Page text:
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Tuesday, Feb 7, 2023

Santa Clarita College at Head of Class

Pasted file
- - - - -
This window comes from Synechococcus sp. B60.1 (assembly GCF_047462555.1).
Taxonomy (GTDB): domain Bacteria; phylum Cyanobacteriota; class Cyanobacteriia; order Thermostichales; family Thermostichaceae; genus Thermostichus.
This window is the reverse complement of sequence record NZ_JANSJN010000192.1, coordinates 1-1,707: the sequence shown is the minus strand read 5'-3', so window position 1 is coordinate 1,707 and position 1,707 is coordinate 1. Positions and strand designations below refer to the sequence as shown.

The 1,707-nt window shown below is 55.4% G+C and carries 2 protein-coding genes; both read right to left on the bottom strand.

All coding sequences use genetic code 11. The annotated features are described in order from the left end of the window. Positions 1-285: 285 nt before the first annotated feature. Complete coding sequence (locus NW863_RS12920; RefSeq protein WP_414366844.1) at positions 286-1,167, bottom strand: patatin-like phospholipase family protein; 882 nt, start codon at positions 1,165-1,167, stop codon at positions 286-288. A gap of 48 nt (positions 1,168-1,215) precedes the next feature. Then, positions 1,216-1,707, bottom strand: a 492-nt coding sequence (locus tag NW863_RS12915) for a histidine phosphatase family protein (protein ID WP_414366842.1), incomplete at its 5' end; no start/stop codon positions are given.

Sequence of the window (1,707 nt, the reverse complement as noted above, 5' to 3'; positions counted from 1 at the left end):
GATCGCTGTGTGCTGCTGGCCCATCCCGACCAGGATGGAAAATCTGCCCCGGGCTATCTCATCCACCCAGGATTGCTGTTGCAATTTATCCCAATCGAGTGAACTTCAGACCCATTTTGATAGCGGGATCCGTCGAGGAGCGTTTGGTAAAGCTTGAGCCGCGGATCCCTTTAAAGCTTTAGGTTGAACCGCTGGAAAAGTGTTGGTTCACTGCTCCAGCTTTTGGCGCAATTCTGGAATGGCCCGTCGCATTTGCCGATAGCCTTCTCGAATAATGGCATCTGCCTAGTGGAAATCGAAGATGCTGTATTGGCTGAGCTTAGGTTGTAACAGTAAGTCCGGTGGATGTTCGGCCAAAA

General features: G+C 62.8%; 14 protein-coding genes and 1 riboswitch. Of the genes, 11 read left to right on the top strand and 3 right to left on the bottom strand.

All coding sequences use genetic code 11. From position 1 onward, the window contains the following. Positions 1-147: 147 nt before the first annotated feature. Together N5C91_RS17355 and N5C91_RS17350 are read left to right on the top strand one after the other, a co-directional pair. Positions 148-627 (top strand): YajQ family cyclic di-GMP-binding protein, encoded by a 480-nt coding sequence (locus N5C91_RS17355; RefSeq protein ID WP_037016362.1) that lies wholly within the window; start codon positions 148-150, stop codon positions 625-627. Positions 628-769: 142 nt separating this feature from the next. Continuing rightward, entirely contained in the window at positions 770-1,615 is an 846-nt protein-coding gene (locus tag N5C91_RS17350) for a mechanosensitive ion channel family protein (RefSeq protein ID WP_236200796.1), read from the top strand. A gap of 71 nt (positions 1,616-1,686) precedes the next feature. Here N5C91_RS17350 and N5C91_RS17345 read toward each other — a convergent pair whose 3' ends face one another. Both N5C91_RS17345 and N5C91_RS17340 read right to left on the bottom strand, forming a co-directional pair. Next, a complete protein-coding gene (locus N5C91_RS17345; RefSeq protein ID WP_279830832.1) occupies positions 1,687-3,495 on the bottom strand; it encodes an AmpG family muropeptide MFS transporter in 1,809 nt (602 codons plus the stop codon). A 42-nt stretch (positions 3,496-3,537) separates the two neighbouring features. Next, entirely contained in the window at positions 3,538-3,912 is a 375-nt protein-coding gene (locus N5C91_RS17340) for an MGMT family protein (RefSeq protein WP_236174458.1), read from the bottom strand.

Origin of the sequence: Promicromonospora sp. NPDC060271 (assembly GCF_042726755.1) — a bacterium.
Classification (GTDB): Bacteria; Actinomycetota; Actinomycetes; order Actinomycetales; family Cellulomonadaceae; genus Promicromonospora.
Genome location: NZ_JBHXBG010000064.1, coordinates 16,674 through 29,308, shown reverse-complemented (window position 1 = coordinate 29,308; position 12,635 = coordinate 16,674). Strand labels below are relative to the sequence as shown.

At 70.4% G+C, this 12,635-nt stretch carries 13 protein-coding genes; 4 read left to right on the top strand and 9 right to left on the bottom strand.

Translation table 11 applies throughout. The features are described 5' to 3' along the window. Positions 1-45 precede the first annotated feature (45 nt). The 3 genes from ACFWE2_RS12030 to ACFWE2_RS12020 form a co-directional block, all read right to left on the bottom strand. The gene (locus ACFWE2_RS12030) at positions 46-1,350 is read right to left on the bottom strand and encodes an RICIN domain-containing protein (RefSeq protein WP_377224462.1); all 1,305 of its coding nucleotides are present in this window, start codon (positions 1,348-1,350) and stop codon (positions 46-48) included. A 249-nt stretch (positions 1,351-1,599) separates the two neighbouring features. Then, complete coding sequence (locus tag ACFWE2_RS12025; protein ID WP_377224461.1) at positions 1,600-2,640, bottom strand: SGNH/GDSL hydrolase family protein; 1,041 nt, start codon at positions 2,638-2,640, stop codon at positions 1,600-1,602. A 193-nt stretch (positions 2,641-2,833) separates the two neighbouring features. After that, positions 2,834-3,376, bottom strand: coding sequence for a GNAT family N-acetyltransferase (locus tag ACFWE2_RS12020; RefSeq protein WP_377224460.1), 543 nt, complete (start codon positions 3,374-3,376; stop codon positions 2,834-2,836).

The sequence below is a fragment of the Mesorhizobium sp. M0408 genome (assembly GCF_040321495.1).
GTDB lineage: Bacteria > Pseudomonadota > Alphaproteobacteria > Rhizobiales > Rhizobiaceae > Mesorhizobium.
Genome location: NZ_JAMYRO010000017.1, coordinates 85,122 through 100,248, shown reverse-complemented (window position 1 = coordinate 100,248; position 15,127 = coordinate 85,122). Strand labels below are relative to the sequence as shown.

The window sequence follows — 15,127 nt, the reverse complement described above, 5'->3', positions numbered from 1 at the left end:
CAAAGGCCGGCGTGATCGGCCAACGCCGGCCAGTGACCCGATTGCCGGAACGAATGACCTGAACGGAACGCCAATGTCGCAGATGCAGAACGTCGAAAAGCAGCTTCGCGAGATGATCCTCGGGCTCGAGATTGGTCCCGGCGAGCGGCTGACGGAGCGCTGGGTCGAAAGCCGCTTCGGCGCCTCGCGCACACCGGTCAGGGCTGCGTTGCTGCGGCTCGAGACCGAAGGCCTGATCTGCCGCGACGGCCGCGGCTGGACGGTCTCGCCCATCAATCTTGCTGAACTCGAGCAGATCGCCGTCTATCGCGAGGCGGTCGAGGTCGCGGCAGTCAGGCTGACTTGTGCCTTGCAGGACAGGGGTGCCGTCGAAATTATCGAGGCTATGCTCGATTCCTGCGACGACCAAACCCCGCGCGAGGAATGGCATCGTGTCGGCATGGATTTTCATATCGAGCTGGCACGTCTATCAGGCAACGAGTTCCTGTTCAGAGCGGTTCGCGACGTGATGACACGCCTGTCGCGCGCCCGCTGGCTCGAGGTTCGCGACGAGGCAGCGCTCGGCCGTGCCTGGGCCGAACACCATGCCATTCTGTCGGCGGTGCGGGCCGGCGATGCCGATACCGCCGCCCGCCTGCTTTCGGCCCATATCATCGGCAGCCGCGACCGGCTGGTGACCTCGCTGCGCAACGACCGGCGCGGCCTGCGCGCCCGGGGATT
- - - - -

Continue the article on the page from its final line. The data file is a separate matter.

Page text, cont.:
College of the Canyons was the second-fastest growing community college in the nation last year and it wasn’t all about the three R’s – reading, ‘riting and ‘rithmentic. A good portion of that growth can be traced to the Santa Clarita school’s employment training program, which has trained some 5,000 workers for nearly 870 businesses. The school’s Economic Development Division has a half-dozen programs, and also provides business and export consulting for its client businesses. The programs, overseen by Joe Klocko, dean of economic development, have brought in more than $3 million for the college this year. “We’re a known commodity,” said Klocko. “We get a lot of support from the business community. By giving them the resources they need to make their employees better employees, they’re more willing to give back to us.” Last month, Community College Week magazine ranked the college second nationally in enrollment growth for the 2013 to 2014 academic year. Enrollment hit 18,508 students, a nearly 22 percent increase from the prior academic year. One beneficiary of the college’s penchant for job training is Solid Concepts Inc., a 3-D manufacturing company in Valencia. Employees have taken computer programing classes, inspection courses and other training through the college within the past 10 years. “It benefits the business because a lot of the employees we send to the classes have no previous experience or formal education in a lot of those topics,” said Boettger Claus, the company’s human resource manager. “We do performance appraisals every year and for those employees who excel they might get a raise (or) have the option to move up into higher level positions.” Claus said Solid Concepts has quintupled revenues in the last decade, and he attributes a lot of that growth to the technical training employees received through the college. “We are really resourceful and what distinguishes us from some is we rely and believe in the power of partnership,” said Chancellor Dianne Van Hook. “We have (many) partnerships with non-profits and businesses.” Van Hook also attributes the enrollment growth to the steady stream of private funding that allows the college to maintain its offerings even during economic downturns. This year, the college has raised more than $9 million in external capital. “Our goal was to not cut any classes or programs that were serving our community,” she said. – Champaign Williams

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